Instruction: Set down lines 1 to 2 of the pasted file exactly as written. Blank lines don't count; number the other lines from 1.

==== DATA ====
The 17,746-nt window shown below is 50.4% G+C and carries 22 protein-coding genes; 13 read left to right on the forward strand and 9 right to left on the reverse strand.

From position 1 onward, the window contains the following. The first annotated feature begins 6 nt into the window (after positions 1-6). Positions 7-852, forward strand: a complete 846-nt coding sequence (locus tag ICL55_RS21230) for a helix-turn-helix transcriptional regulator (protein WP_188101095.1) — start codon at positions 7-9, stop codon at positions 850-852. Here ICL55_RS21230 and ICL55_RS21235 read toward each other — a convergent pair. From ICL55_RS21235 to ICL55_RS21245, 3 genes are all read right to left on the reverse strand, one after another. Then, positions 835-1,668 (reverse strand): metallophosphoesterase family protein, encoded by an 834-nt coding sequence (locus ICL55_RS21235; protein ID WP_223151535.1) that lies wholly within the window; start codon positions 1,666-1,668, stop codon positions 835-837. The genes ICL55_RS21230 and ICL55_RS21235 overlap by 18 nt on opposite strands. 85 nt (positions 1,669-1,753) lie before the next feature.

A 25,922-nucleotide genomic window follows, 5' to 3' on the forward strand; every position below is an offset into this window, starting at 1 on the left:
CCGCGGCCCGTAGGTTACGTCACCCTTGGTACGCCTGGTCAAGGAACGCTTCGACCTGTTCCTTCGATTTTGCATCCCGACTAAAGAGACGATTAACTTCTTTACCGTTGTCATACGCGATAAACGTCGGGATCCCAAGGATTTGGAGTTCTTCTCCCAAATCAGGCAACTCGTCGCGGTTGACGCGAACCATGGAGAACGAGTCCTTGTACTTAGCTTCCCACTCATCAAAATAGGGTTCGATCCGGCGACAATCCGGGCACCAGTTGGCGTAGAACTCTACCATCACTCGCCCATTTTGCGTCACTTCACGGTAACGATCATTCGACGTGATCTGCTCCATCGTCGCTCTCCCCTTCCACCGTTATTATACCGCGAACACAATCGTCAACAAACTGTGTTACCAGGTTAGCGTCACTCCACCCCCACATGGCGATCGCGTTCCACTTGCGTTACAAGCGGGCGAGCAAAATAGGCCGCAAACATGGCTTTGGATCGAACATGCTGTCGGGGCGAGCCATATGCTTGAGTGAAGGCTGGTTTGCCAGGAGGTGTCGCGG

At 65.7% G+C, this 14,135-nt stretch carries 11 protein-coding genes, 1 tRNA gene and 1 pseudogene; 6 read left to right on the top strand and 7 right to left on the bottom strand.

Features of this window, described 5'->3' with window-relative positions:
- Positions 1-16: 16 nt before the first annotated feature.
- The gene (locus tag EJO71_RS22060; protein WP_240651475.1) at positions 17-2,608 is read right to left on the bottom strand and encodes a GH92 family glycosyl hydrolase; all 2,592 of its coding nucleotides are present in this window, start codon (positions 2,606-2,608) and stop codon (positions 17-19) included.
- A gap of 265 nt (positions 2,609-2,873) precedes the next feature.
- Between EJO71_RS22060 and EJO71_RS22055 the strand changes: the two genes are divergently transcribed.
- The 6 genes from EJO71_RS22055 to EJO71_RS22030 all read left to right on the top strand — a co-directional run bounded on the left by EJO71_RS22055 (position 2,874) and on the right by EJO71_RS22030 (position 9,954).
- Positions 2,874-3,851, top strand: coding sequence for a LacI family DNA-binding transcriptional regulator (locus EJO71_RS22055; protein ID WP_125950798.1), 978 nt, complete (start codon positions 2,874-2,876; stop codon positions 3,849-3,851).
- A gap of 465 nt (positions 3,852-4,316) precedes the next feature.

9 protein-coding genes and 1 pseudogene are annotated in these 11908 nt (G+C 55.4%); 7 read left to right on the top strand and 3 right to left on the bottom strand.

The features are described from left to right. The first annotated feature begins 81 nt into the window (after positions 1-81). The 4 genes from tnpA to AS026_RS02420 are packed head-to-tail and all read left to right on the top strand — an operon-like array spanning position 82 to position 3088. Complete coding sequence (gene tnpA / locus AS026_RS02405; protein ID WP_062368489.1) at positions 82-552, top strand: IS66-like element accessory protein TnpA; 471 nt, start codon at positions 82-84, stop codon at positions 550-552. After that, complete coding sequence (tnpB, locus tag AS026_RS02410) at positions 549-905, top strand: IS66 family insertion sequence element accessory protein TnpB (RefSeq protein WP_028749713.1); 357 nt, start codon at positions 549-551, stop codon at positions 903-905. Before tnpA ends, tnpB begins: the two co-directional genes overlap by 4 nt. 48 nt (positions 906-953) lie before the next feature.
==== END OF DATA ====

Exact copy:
The 17,746-nt window shown below is 50.4% G+C and carries 22 protein-coding genes; 13 read left to right on the forward strand and 9 right to left on the reverse strand.

From position 1 onward, the window contains the following. The first annotated feature begins 6 nt into the window (after positions 1-6). Positions 7-852, forward strand: a complete 846-nt coding sequence (locus tag ICL55_RS21230) for a helix-turn-helix transcriptional regulator (protein WP_188101095.1) — start codon at positions 7-9, stop codon at positions 850-852. Here ICL55_RS21230 and ICL55_RS21235 read toward each other — a convergent pair. From ICL55_RS21235 to ICL55_RS21245, 3 genes are all read right to left on the reverse strand, one after another. Then, positions 835-1,668 (reverse strand): metallophosphoesterase family protein, encoded by an 834-nt coding sequence (locus ICL55_RS21235; protein ID WP_223151535.1) that lies wholly within the window; start codon positions 1,666-1,668, stop codon positions 835-837. The genes ICL55_RS21230 and ICL55_RS21235 overlap by 18 nt on opposite strands. 85 nt (positions 1,669-1,753) lie before the next feature.